Russian librarians visit Md. to learn how to aid disabled

Goal: The four wanted to learn how U.S. facilities serve the handicapped and ways to make them aware of their legal rights.

July 06, 2004|By Amy Segreti | Amy Segreti,SUN STAFF

A small group of Russian librarians visited Maryland last week for a lesson in how to help the disabled - and a little history of Edgar Allan Poe.

Touring such locations as the Enoch Pratt Free Library and the State Disabilities Law Center, the librarians were trying to learn more about how libraries in the United States serve the disabled and help them learn about their legal rights.

After their visit, each of the four librarians is expected to return to Russia and tackle a project for the coming year.

"These women are very excited about gaining new ideas and meeting fellow librarians in the United States," said Irina Melyushima Leonidovna, the facilitator for the librarians.

For example, the librarians visited the Maryland State Library for the Blind and Physically Handicapped in Baltimore for a tour by specialist Mollyne Honor. Honor showed them how technology has made it easier for the blind and handicapped to tap into written resources.

"We are so fortunate in the United States to have the wealth and diversity of library resources accessible to everyone, and we welcome opportunities to share information with these women who are seeking to improve their library system under the most difficult circumstances," said Jean Jones of the League of Women Voters of Baltimore City.

The league planned the Baltimore visit, which is sponsored by the Academy of Educational Development in Moscow through a program under the Library of Congress. At the request of the libraries, one of the early stops included the grave of Poe.

Many applied

Hundreds of applications were submitted for the program, and these four librarians were chosen by the academy on the basis of their goals and experience.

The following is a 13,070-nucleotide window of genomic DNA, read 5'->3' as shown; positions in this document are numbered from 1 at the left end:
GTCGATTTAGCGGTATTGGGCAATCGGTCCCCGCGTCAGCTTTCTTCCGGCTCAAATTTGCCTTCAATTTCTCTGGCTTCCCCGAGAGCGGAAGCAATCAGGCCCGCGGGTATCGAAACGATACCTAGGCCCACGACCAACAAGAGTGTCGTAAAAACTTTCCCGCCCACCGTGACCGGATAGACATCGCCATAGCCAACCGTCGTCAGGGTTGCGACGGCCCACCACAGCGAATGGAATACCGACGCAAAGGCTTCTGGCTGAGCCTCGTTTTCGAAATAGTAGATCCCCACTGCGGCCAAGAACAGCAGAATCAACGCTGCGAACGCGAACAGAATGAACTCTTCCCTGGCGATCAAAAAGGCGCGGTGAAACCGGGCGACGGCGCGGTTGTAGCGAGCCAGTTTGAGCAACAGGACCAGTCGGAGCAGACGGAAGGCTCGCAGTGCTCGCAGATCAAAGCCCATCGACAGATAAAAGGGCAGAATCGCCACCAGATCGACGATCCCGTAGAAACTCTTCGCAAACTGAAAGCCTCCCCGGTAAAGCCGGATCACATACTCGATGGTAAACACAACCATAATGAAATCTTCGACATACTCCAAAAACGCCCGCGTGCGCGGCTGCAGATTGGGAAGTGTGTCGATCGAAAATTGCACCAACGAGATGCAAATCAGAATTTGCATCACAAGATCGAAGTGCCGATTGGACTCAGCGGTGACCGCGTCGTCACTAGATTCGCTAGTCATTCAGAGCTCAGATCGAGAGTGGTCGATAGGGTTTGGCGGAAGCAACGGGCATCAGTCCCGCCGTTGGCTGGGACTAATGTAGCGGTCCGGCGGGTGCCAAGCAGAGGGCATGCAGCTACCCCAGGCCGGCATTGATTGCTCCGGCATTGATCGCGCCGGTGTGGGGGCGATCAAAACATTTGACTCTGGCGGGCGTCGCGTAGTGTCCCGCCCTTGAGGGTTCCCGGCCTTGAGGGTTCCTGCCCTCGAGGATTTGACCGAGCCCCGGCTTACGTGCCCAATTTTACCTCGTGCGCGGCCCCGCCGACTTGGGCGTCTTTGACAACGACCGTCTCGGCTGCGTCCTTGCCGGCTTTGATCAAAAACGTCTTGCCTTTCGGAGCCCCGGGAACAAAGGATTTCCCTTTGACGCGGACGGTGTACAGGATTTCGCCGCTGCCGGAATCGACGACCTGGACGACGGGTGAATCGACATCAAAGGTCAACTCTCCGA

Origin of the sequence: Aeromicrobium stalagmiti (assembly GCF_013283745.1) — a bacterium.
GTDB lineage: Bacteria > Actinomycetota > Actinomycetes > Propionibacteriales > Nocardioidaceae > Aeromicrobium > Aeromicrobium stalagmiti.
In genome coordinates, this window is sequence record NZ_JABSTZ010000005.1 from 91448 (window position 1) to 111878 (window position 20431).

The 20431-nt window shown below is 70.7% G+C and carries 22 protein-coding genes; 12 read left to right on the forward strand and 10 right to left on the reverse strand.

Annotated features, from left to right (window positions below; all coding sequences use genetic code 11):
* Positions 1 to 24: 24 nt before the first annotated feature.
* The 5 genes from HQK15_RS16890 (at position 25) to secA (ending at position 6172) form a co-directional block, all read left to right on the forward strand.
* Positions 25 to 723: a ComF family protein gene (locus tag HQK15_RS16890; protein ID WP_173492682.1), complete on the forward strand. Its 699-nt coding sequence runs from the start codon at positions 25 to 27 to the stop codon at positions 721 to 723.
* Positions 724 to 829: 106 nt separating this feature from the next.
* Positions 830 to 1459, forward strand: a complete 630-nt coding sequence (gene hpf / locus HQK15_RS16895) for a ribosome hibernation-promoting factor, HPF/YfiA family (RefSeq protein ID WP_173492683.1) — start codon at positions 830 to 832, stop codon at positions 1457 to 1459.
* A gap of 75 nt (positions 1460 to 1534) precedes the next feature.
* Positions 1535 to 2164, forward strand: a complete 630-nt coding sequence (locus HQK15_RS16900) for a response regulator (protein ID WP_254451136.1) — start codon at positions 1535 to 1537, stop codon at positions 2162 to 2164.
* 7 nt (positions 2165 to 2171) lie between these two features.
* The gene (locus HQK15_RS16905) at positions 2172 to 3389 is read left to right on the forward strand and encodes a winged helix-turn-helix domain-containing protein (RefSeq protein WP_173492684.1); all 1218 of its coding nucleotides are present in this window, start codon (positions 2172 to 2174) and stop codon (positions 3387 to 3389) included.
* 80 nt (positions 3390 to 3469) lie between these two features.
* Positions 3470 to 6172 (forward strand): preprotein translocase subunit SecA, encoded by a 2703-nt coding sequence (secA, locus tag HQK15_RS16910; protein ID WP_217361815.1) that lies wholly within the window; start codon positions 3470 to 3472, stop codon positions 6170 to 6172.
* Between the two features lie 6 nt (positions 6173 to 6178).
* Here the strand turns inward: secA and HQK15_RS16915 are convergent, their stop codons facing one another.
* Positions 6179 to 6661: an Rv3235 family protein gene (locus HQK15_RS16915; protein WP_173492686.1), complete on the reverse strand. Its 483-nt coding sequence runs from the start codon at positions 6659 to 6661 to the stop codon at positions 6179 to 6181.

Being a librarian in Russia represents a dedication to books and learning because salaries are at the low end of the scale, according to a report written by a Russian librarian, E.R. Sukiasyan.

Books are not readily available on shelves but must be requested by subject, and people are not allowed to browse the stacks - forced instead to ask a librarian to remove books for them, Sukiasyan's report said.

Many children's libraries are separate from adult libraries, making it difficult for families to use the resources together, and few libraries have facilities accessible for the disabled.

Each of the visiting librarians is from a different part of Russia and has slightly different goals for their visit to the United States.

Olga Borisovna Goncharova, who oversees a computer center, is trying to create a Web site for people with disabilities, providing online information about legal, medical and social organizations for the disabled and describing services such as delivering books to students' houses.

Aims to create Web site

Yuliya Vladimirovna Yulina, a specialist, aims to help create a Web site on which users can ask legal questions that receive immediate responses.

The other two librarians were Natalia Vladimirovna Ayrieva, an editor of an art and literature department at the National Library for the Blind, and Nadezhda Valeryevna Rumyantseva.

Ayriyeva hopes to make information on national and cultural issues available to the blind. Rumyantseva's goal is to gain information for handicapped teens on how they can build careers.

Russian librarians previously visited Baltimore in December 2001. Their focus was more general, and they are now working on projects to help get information into every school by television and computers.

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